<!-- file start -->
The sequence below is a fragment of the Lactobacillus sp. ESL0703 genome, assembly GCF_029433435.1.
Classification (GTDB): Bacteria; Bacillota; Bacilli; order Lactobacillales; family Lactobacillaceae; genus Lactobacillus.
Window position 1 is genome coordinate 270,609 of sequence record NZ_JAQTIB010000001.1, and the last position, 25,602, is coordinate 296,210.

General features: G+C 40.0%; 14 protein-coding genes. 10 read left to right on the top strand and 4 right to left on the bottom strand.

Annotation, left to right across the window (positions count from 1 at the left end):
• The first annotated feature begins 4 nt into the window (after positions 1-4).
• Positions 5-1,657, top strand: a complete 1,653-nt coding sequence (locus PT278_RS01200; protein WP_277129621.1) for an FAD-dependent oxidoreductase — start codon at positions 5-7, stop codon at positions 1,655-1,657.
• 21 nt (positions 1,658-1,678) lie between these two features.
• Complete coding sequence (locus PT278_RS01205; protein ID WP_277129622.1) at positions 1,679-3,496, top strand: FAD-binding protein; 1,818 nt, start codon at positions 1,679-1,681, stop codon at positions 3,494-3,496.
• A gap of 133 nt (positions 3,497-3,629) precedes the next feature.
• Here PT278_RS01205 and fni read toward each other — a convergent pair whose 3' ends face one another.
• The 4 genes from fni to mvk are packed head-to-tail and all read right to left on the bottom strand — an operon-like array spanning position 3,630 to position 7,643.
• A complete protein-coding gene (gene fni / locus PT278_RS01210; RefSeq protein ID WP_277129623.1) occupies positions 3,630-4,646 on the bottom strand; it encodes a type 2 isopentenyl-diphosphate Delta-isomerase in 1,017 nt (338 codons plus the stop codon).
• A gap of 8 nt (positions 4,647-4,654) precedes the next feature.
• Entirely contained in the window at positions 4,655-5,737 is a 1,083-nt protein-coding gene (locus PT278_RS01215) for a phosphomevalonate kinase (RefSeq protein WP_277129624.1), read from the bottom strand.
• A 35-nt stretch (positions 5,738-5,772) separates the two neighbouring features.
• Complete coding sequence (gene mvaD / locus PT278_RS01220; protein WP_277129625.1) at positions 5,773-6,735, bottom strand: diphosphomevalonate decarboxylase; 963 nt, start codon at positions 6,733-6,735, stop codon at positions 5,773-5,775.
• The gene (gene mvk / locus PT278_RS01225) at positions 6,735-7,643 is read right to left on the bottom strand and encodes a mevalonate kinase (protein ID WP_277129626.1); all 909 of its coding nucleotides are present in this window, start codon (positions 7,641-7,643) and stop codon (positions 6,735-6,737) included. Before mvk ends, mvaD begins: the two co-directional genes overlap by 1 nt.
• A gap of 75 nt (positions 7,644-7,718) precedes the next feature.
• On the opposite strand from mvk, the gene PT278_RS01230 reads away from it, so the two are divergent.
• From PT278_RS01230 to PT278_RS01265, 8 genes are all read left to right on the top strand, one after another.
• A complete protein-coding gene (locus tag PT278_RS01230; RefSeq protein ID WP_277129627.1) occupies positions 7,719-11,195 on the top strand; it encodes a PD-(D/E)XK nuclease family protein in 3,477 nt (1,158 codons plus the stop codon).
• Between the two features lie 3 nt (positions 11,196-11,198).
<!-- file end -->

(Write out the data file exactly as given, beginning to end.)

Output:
The sequence below is a fragment of the Lactobacillus sp. ESL0703 genome, assembly GCF_029433435.1.
Classification (GTDB): Bacteria; Bacillota; Bacilli; order Lactobacillales; family Lactobacillaceae; genus Lactobacillus.
Window position 1 is genome coordinate 270,609 of sequence record NZ_JAQTIB010000001.1, and the last position, 25,602, is coordinate 296,210.

General features: G+C 40.0%; 14 protein-coding genes. 10 read left to right on the top strand and 4 right to left on the bottom strand.

Annotation, left to right across the window (positions count from 1 at the left end):
• The first annotated feature begins 4 nt into the window (after positions 1-4).
• Positions 5-1,657, top strand: a complete 1,653-nt coding sequence (locus PT278_RS01200; protein WP_277129621.1) for an FAD-dependent oxidoreductase — start codon at positions 5-7, stop codon at positions 1,655-1,657.
• 21 nt (positions 1,658-1,678) lie between these two features.
• Complete coding sequence (locus PT278_RS01205; protein ID WP_277129622.1) at positions 1,679-3,496, top strand: FAD-binding protein; 1,818 nt, start codon at positions 1,679-1,681, stop codon at positions 3,494-3,496.
• A gap of 133 nt (positions 3,497-3,629) precedes the next feature.
• Here PT278_RS01205 and fni read toward each other — a convergent pair whose 3' ends face one another.
• The 4 genes from fni to mvk are packed head-to-tail and all read right to left on the bottom strand — an operon-like array spanning position 3,630 to position 7,643.
• A complete protein-coding gene (gene fni / locus PT278_RS01210; RefSeq protein ID WP_277129623.1) occupies positions 3,630-4,646 on the bottom strand; it encodes a type 2 isopentenyl-diphosphate Delta-isomerase in 1,017 nt (338 codons plus the stop codon).
• A gap of 8 nt (positions 4,647-4,654) precedes the next feature.
• Entirely contained in the window at positions 4,655-5,737 is a 1,083-nt protein-coding gene (locus PT278_RS01215) for a phosphomevalonate kinase (RefSeq protein WP_277129624.1), read from the bottom strand.
• A 35-nt stretch (positions 5,738-5,772) separates the two neighbouring features.
• Complete coding sequence (gene mvaD / locus PT278_RS01220; protein WP_277129625.1) at positions 5,773-6,735, bottom strand: diphosphomevalonate decarboxylase; 963 nt, start codon at positions 6,733-6,735, stop codon at positions 5,773-5,775.
• The gene (gene mvk / locus PT278_RS01225) at positions 6,735-7,643 is read right to left on the bottom strand and encodes a mevalonate kinase (protein ID WP_277129626.1); all 909 of its coding nucleotides are present in this window, start codon (positions 7,641-7,643) and stop codon (positions 6,735-6,737) included. Before mvk ends, mvaD begins: the two co-directional genes overlap by 1 nt.
• A gap of 75 nt (positions 7,644-7,718) precedes the next feature.
• On the opposite strand from mvk, the gene PT278_RS01230 reads away from it, so the two are divergent.
• From PT278_RS01230 to PT278_RS01265, 8 genes are all read left to right on the top strand, one after another.
• A complete protein-coding gene (locus tag PT278_RS01230; RefSeq protein ID WP_277129627.1) occupies positions 7,719-11,195 on the top strand; it encodes a PD-(D/E)XK nuclease family protein in 3,477 nt (1,158 codons plus the stop codon).
• Between the two features lie 3 nt (positions 11,196-11,198).